Maintenance and repairs to city buildings will be reduced as a result of Gov. Frank Murkowski's budget cuts, which eliminated more than $500,000 that had been earmarked for Juneau.
Murkowski cut $138 million from the budget, including $22 million in municipal revenue sharing and Safe Communities, a program that provides money for emergency departments, and $15 million in community matching grants for public-works projects. The municipal funding cuts were announced early last week and details were included in budget documents released when all the vetoes were announced Thursday.
Included in the cuts is $325,500 earmarked for city maintenance projects deferred in the past for lack of funds. Murkowski also cut $149,500 that would have gone to what are known as "essential building repairs" - preventive maintenance to avoid more serious problems in the future. Also slashed was $35,000 for various asbestos removal projects and $20,000 for a new building for the Juneau Family Birth Center.
"It's definitely a big deal," said City Manager Rod Swope. "These are essential and then even the deferred items are extremely important, but because of money and other reasons we keep putting them off. It means things that are critical that need to be taken care of, they aren't going to get taken care of."
Murkowski has said municipalities have to do their part to help tighten the state's belt.
The largest single cut is $175,000 in state funding for a conversion of Centennial Hall's electrical heating system to something more efficient.
"We wanted to do an analysis to how we could change it to make it more effective. We wanted to look at some other options for heating in Centennial Hall. The money would allow a survey and some initial work," said Kim Kiefer, the city's parks and recreation director.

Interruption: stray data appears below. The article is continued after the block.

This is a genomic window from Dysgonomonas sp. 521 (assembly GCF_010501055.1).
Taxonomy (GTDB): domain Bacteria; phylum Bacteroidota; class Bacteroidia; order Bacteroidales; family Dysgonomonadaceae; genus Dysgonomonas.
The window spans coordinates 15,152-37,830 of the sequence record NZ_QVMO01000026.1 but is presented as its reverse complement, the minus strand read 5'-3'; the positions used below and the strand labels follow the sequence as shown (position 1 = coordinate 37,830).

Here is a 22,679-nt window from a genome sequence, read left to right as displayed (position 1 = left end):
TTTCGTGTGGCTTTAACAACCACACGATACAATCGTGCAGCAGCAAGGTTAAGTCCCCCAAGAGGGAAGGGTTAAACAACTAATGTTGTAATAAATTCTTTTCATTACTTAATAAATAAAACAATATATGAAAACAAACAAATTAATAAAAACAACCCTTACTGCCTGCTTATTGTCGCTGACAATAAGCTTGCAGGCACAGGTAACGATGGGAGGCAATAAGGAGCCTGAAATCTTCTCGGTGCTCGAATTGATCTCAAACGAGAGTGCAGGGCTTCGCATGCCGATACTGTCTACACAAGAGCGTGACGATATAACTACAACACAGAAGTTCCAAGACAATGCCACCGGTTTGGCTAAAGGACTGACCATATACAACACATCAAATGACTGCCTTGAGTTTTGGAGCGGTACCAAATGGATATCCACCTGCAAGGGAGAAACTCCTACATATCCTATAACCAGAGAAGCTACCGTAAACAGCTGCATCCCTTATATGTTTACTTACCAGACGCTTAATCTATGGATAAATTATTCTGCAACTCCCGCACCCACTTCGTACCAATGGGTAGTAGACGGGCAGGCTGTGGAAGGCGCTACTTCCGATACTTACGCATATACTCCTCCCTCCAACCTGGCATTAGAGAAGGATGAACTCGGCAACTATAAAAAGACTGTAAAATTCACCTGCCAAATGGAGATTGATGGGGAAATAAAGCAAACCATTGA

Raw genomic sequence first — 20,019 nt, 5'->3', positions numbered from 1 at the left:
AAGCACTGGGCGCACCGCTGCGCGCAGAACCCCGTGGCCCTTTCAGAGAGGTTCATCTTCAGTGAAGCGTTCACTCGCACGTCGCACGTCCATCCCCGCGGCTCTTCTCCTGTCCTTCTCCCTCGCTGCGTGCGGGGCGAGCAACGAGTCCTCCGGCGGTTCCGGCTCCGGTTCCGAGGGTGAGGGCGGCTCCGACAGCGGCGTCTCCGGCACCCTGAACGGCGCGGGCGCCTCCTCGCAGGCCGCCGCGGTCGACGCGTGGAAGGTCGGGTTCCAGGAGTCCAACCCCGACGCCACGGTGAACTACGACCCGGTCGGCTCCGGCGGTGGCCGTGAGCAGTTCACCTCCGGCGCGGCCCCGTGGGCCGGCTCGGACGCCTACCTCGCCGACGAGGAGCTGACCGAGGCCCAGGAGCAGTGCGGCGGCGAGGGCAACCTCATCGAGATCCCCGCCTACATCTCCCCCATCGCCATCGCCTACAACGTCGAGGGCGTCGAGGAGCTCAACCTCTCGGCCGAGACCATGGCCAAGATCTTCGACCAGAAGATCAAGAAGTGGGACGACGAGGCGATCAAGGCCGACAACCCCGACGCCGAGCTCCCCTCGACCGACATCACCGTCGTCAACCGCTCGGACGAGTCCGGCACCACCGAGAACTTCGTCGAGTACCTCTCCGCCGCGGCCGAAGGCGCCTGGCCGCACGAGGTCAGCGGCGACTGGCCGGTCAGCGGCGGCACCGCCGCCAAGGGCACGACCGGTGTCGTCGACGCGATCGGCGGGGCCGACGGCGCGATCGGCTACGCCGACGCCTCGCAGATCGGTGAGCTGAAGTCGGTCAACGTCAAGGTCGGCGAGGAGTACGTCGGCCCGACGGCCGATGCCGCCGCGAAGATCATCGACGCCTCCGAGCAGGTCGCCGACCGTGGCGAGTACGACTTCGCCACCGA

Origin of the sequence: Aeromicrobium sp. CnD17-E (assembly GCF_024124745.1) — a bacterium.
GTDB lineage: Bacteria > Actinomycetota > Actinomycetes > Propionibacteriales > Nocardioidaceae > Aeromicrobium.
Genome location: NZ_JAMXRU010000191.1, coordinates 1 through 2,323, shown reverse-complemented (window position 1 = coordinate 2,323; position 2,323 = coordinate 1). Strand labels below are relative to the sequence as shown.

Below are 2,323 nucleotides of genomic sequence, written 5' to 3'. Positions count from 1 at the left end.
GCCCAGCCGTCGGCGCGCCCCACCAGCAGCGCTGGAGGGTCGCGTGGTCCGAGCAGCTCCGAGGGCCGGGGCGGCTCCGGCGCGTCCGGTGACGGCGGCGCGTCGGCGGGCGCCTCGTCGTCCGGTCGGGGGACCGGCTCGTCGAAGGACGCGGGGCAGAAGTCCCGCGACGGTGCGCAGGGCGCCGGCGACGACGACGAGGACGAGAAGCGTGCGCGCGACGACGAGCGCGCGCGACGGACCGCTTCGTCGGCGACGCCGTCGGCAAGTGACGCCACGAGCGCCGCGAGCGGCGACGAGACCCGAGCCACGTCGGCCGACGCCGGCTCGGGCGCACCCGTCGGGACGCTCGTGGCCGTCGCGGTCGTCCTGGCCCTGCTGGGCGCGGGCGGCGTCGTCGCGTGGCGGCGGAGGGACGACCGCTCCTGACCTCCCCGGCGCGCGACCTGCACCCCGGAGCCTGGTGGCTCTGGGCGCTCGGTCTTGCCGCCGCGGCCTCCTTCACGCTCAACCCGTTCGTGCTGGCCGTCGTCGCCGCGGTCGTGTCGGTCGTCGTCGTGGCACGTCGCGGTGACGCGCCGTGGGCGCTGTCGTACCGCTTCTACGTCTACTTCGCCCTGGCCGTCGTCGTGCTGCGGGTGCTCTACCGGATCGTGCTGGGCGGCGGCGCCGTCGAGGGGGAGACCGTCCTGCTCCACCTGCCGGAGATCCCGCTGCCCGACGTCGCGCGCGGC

The Centennial Hall project had been allotted $250,000, with the remaining funds coming from a 30 percent city match grant.
Kaye Kanne, executive director of the five-year-old Juneau Family Birth Center, said she was disappointed with the governor's cuts.
"It was a token amount, but it really helps funders to see that the state has given us money. It was more like feed money," she said.
The nonprofit center, which Kanne said delivers about 20 percent of babies born in Juneau, leases office space near Bartlett Regional Hospital, but wants to buy land and build an office in the same area. The center provides midwife services, a birth center and home birth assistance, pregnancy classes and parenting support, including specialized support for teen parents.
Kanne said budget figures are very rough right now, but she said the total cost of the center probably would exceed $1 million.
Also victim to Murkowski's veto was $42,000 for miscellaneous repairs to the Zach Gordon Youth Center downtown and $28,000 for repairs to covered play areas at school playgrounds throughout the city. Murkowski cut those funds, $70,000 toward floor replacement in the lobby of the Augustus Brown Swimming Pool and $14,000 for interior restoration to the Auke Bay Glacier Fire Station.
Swope said the cuts may result in changes to city appropriations. The Public Works Committee will look at the city's capital projects and perhaps reprioritize them, he said.
Kiefer said the cuts will cost the city money in the long run.
"If we can't take care of it now, it's going to really in the long run cost us more. You end up with more problems that you have to fix," she said.
Masha Herbst can be reached at firstname.lastname@example.org.